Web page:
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It’s hard to believe it but UJIA Israel Experience Summer Tours are nearly over! Six weeks on, 28 out of 30 groups are now back in the UK, with the remaining 2 due home in the coming days.
I’ve spent the last week back in the south, shadowing Ezra Girls, Ezra Boys, Sinai and Bnei Akiva, who have been busy hiking, spending shabbat with host Israeli families, enjoying Bedouin hospitality and much more!
Down in the Negev I chatted to Alexander Heller, from Hendon, who has been to Israel before but is finding tour with Ezra Boys a totally different experience: “Everyone has gelled so well and there’s so much togetherness.”
He couldn’t decide on the best part of tour but enjoyed the Bedouin experience as he got to see another side of Israel. He also felt conscious of feeling more comfortable expressing his religion in Israel, saying, “At home sometimes I’m afraid to wear my kippa but I don’t feel like that in Israel.”
Tamar Rietti, on tour with Ezra Girls, has been involved with her movement for years but confided to me that “I think it was a thousand times better to experience Israel with my friends and my madrichot (leaders).” She loved watching the sunset on Masada as a group and found tour in general was pretty impactful: “It was important for my enrichment and my Jewish life.”
I asked Tamar why she thinks it’s important for Jewish young people to spend time in Israel. She said, “I think that it’s a big part of Judaism to literally relive the footsteps of our ancestors, visit the graves, and at the same time have a blast and enjoy being in our homeland.”
Next, I joined Bnei Akiva in Ein Akev, where I met Tzvi Kanterovitz from Borehamwood (Tour 5) and Lucy Summerfield from Hampstead Garden Suburb (Tour 1).
Tzvi told me about the home hospitality element of tour, where participants stayed with host Israeli families over Shabbat:
“I stayed with one of my friends called Hershey. It was pretty fun to be honest, they had seven kids and it was really nice. They were all just really cute. We thought it was going to be really awkward and we didn’t know what to do, but in the end it flowed really well and they spoke to us, and it didn’t really make a difference that we didn’t know them at all.
“On Shabbat it was a bit different because they don’t really dress the same, they’re more casual. In England everyone wears suits and in Israel, everyone’s wearing shorts and a shirt. And also, everyone’s like a family there and everyone’s enjoying it and it has atmosphere.”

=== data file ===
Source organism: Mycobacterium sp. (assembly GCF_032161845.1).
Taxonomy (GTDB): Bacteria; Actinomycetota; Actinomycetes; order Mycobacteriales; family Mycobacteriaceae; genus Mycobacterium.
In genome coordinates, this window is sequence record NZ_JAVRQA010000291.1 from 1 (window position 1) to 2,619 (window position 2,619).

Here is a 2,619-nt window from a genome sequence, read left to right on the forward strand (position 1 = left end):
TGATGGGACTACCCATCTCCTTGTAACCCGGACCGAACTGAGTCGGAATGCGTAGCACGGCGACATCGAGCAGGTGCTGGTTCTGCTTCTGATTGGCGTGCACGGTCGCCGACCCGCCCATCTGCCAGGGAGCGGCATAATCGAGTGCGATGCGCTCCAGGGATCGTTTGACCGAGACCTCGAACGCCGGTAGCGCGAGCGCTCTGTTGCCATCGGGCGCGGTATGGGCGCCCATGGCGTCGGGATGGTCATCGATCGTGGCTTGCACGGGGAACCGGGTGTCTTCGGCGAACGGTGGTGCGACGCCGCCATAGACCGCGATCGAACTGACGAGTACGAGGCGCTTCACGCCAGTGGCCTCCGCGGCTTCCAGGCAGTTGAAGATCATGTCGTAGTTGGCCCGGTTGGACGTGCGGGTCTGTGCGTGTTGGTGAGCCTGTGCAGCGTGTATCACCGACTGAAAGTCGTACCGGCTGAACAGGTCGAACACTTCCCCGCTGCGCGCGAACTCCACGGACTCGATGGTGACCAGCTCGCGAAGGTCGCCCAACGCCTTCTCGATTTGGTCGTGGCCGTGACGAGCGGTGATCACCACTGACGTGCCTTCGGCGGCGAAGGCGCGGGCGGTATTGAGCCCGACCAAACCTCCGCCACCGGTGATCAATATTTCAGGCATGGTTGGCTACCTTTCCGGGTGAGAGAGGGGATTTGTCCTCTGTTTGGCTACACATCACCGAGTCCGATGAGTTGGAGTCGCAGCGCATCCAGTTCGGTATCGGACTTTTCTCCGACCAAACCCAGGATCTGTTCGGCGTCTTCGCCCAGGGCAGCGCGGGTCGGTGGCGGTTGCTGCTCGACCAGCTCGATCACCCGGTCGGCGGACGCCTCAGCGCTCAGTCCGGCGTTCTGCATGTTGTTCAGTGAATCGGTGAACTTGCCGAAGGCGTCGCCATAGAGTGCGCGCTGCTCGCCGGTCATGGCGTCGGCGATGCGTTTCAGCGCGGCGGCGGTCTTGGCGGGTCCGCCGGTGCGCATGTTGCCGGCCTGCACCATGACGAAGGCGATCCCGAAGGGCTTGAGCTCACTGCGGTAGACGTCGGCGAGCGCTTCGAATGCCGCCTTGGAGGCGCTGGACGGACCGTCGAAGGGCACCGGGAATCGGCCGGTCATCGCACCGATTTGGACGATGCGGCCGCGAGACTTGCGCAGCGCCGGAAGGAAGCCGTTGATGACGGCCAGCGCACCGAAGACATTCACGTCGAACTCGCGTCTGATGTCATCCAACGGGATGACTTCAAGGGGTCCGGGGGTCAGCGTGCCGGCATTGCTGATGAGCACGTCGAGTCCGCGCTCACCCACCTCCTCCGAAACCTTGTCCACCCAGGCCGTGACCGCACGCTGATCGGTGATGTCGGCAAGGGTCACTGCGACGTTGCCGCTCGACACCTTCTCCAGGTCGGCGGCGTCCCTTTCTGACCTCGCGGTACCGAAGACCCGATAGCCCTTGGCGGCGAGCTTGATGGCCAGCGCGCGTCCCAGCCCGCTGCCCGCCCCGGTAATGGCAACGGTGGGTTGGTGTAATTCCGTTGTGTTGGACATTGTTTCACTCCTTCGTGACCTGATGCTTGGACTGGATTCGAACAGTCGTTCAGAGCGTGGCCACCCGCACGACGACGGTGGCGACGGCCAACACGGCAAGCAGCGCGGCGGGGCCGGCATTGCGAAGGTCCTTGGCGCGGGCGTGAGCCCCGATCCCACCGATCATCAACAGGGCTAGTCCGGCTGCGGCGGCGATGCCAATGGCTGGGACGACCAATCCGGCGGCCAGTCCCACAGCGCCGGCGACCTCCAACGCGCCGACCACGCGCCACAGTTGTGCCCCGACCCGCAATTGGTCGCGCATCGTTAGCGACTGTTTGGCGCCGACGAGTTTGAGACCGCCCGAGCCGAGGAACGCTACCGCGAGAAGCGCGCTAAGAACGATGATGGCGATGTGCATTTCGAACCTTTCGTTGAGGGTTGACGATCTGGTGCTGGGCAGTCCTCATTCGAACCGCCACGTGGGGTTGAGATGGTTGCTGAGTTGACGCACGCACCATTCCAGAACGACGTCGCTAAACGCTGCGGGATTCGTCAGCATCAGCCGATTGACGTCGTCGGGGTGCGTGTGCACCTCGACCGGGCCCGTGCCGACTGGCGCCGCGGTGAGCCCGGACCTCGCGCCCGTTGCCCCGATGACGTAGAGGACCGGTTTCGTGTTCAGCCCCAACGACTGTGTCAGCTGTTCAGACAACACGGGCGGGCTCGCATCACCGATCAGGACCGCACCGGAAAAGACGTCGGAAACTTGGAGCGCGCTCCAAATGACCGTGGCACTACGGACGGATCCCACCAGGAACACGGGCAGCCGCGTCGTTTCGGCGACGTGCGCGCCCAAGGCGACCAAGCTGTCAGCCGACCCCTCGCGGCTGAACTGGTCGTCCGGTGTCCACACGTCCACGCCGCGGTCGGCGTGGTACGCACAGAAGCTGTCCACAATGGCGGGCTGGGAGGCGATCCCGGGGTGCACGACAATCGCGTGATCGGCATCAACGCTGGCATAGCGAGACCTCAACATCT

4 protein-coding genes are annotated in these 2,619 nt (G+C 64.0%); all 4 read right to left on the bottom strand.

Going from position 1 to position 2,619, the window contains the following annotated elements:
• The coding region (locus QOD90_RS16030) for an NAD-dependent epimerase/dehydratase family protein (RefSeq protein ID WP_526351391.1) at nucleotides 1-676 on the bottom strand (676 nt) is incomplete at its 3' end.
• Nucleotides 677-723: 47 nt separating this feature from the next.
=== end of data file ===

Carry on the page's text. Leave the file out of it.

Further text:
When I asked him what he would take away from tour, he was quick to answer, “Having fun with your friends and learning about all the different important parts of Israel. And you get to understand how much Israel helps the Jewish people and without Israel we wouldn’t be the same as a people.”
Lucy might have been in the Negev when I chatted to her but her heart was very much still up in the north of Israel:
“My highlight of tour has been travelling the north because I’ve always loved the north of Israel, I think it’s beautiful. There are waterfalls and I love water hikes. Yesterday we did an incredible water hike in the Jilaboun and we were all swimming in the water. It was the most beautiful place I’ve ever been to and everyone was singing and it was stunning. It was like it was the happiest moment of our lives.”
I also asked Lucy about why she thought tour was different from going on holiday to Israel with family: “Because I don’t think you’ll get this experience, I don’t think you’ll get this time again, to travel Israel, to have a month off where you’re with all your friends, doing something so unique, seeing all of Israel, it’s phenomenal.”
My last stop was Machtesh Ramon – where I started this awesome journey – and I heard from Benji Shebson who was two days away from the end of Israel tour with Sinai. He was in no doubt that the programme has made a difference to him: “Israel tour has changed me as a British Jew as now I feel a much stronger connection to the State of Israel.”
He also told me a really nice anecdote about something from tour that he’ll keep with him forever:
“During the programme we met a Druze girl who really changed the way I think about my life. Whether you are a religious or secular Druze one still keeps all the laws of the religion and has a huge respect for one another, religious or not. Some families even have one parent religious and one secular but still all treat each other equally, which really left an impression on me and made me think about the fact that everyone should feel respected no matter what way of life they choose.”
It’s been a fantastic 6 weeks as your Israel Tour correspondent. I’ve travelled north, south, east and west, met over a thousand British Jewish 16 year-olds and had the chance to see what it means to Jewish 16 year-olds in 2015. Crucially, I can now face my cousins who all went last year, attached to different groups, and STILL haven’t stopped yapping on about it (they lack my journalistic credentials though).
So, for the final time, this is your Ted correspondent checking out.